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PA Bulletin, Doc. No. 01-583


Title 231--RULES OF


[231 PA. CODE CHS. 1910 AND 1930]

Proposed Amendments to the Rules Relating to Domestic Relations Matters; Recommendation 57

[31 Pa.B. 1843]

   The Domestic Relations Procedural Rules Committee proposes the following amendments to Rules of Civil Procedure 1910.13-1, 1910.13-2, 1910.16-2, 1910.19 and 1930.4. The Committee solicits comments and suggestions from all interested persons prior to submission of these proposed amendments to the Supreme Court of Pennsylvania.

   Written comments relating to the proposed rules must be received no later than Friday, June 15, 2001 and must be directed to:

   Patricia A. Miles, Esquire
Counsel, Domestic Relations Procedural Rules Committee
5035 Ritter Road, Suite 700
Mechanicsburg, Pennsylvania 17055
FAX (717) 795-2116

   The notes and explanatory comments which appear in connection with the proposed amendments have been inserted by the Committee for the convenience of those using the rules. They will not constitute part of the rules and will not officially be adopted or promulgated by the Supreme Court.


Annex A




Rule 1910.13-1.  Failure or Refusal to Appear Pursuant to Order of Court. Bench Warrant.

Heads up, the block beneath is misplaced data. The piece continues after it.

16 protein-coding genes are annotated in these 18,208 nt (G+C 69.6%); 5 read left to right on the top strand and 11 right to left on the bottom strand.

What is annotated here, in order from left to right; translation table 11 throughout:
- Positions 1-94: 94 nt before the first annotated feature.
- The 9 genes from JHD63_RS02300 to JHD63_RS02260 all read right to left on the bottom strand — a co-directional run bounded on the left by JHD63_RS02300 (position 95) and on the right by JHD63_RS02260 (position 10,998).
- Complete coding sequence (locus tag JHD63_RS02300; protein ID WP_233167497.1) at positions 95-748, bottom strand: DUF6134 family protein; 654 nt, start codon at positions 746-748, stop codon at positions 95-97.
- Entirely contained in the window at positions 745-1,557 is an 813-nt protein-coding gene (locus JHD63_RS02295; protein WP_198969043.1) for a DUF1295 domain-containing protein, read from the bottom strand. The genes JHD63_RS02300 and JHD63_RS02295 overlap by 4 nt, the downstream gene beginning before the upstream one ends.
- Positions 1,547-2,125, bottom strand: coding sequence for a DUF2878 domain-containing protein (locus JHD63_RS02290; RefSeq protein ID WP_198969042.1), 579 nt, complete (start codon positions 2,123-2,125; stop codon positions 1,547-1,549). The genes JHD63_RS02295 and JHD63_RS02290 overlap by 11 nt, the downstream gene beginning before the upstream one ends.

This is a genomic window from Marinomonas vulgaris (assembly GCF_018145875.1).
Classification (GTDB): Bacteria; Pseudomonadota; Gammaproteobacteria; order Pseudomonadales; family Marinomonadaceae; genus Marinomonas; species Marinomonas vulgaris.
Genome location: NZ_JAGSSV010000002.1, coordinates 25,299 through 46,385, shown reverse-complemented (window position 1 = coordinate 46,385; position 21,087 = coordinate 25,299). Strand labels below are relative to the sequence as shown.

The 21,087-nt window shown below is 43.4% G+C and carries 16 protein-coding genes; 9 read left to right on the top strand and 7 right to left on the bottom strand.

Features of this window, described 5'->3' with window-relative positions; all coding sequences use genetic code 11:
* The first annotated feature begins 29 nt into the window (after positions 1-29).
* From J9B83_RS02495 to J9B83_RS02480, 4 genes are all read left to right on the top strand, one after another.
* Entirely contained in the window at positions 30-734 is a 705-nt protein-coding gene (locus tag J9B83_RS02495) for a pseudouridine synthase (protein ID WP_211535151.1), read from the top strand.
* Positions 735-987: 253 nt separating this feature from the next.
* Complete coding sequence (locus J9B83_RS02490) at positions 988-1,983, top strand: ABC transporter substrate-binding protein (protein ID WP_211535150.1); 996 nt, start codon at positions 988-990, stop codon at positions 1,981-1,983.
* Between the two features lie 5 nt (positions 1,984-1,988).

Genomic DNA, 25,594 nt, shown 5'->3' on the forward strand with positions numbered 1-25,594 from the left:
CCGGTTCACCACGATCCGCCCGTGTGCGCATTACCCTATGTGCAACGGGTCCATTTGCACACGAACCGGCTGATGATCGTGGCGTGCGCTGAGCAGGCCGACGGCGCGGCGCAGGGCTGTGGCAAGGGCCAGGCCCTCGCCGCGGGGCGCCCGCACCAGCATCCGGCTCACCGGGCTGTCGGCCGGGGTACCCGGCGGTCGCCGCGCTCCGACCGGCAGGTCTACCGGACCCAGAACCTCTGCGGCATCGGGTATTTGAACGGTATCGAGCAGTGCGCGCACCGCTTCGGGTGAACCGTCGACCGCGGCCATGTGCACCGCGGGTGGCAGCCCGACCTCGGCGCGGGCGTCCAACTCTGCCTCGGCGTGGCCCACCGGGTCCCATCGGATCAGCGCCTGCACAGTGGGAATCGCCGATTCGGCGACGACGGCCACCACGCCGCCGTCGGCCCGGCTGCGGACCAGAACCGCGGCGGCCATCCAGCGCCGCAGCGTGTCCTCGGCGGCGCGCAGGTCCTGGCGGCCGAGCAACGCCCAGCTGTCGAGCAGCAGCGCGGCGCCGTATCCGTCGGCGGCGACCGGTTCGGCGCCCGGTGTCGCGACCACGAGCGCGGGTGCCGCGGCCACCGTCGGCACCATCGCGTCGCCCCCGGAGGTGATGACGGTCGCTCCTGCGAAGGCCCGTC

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   (d)  The bench warrant shall direct that if the court is unavailable at the time of the party's arrest, the party shall be lodged in the county jail until such time as court is opened for business. The authority in charge of the county jail must promptly notify the sheriff's office and the director of the domestic relations section that defendant is being held pursuant to the bench warrant. The party shall be brought before the court for a hearing when the court is next open for business. However, [Under] under no circumstances shall the party remain in the county jail longer than [seventy-two hours prior to hearing] five days from the time of arrest before being brought before the court.

Explanatory Comment--1994

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   An individual arrested pursuant to a bench warrant can be incarcerated for a period not to exceed [seventy-two hours] five days prior to hearing as set forth in [new] Rule 1910.13-1(d). Under the old rules, if the court [is] was unavailable at the time of arrest, the individual could not be held. Therefore, law enforcement officials were unable to execute bench warrants in the evenings or on weekends, when their efforts were most likely to be successful. By limiting the possible period of incarceration to [seventy-two hours] five days, [new] Rule 1910.13-1(d) balances the need to bring parties before the court with the desire to avoid lengthy pre-trial detention. Bail can be set by the court where appropriate, providing additional protection for the respondent.

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Explanatory Comment--2001

   Subdivision (d) of Rule 1910.13-1 and the related comment have been amended to extend the time period for holding an individual arrested on a bench warrant prior to hearing. While continuing to provide a time limit on a party's pre-hearing detention, the amendment will permit law enforcement officials to execute bench warrants on holidays and long weekends when their efforts have traditionally been most successful.

Rule 1910.13-2.  Form of Request for Bench Warrant and Supporting Affidavit. Form of Bench Warrant.